The quintessential bird of the heath and downland seen perched on the gorse, or scrub, even the taller heather clumps.
If you asked me to choose the quintessential bird of the heath and downland of Purbeck I would have to choose the stonechat (Saxicola torquatus). All year round you will see them perched on the gorse, on scrub, even the taller heather clumps.
My photo represents the typical view you will get of this lovely little bird, the male resplendent in his smart attire with the black head and white collar, the female similar but without such a dark head.
In spring, the first you may know of their presence is their strange call, like two stones being knocked together, hence its name.
Although widespread in much of Purbeck and southern Dorset where there is gorse and scrub the stonechat is less frequent on other habitats but it can crop up in other places. This species is doing well in Dorset and I, for one, sincerely hope it stays that way. For me, it is the bird of the heath!
This species has been seen at the following sites featured on the Nature of Dorset:
This map shows the nature reserves and 'hot-spots' featured on the Nature of Dorset where this species has been seen. Obviously it will occur in other places too but this is intended to give you a graphical guide as to the species distribution in Dorset. Click any marker to see the name of the site; you can then click again to see more information about that site.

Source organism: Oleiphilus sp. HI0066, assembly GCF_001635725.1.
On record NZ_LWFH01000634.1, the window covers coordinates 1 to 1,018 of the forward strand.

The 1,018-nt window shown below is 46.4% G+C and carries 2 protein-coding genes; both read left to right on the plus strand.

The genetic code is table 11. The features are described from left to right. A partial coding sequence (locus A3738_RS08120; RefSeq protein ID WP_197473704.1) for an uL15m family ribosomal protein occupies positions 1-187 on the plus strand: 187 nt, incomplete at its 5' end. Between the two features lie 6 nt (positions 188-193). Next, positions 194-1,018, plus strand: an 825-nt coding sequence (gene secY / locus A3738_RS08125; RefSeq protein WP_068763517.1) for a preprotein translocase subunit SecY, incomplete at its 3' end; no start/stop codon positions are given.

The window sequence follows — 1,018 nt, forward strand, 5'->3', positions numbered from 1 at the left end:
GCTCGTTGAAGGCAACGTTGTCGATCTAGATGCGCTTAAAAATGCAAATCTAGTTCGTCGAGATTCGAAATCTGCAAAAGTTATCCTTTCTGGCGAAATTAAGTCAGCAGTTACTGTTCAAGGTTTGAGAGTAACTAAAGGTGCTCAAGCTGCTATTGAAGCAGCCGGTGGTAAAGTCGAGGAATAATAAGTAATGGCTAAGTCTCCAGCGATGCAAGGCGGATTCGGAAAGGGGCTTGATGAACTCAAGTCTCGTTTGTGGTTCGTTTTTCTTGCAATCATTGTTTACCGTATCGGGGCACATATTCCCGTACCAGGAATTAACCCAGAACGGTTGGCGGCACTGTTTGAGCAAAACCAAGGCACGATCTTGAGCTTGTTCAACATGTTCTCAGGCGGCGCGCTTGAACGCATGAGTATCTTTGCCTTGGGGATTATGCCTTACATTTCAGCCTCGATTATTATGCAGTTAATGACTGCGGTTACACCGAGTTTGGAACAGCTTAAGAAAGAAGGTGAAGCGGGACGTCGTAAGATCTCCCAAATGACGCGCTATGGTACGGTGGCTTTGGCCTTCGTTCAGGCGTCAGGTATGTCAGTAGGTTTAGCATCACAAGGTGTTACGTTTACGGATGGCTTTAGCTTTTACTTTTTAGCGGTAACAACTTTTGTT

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The Small Print!
This website has been created by, and is the copyright of, Peter Orchard, Wareham, Dorset. The website is run as a hobby and the information is made available free of charge to anyone who finds it useful. No responsibility is accepted for any errors or omissions in the data and information supplied. Copyright of all photographs on this website (unless otherwise stated) remains with the publisher or the contributor and they should not be used by others for any purpose without permission.
Please note that the data on this website is not the result of scientific research, it is a collection of random observations made by a very amateur enthusiast. The species database covers everything from mammals to fungi and no one can be an expert in all of these taxa and much of the identification is restricted by the quality of reference material available. One person cannot possibly produce the definitive guide to the nature of Dorset and so species lists will be incomplete and there will be reserves not covered but as time goes by so the database will grow and (depending on health and the weather) the content will become more comprehensive as time passes.
I welcome constructive suggestions and comments and I am happy to try and answer questions if I can. The 'contact' function can also be found at the bottom of every page. I will ignore any communication that is not constructive but just negative and destructive (fortunately I do not get many of those!).
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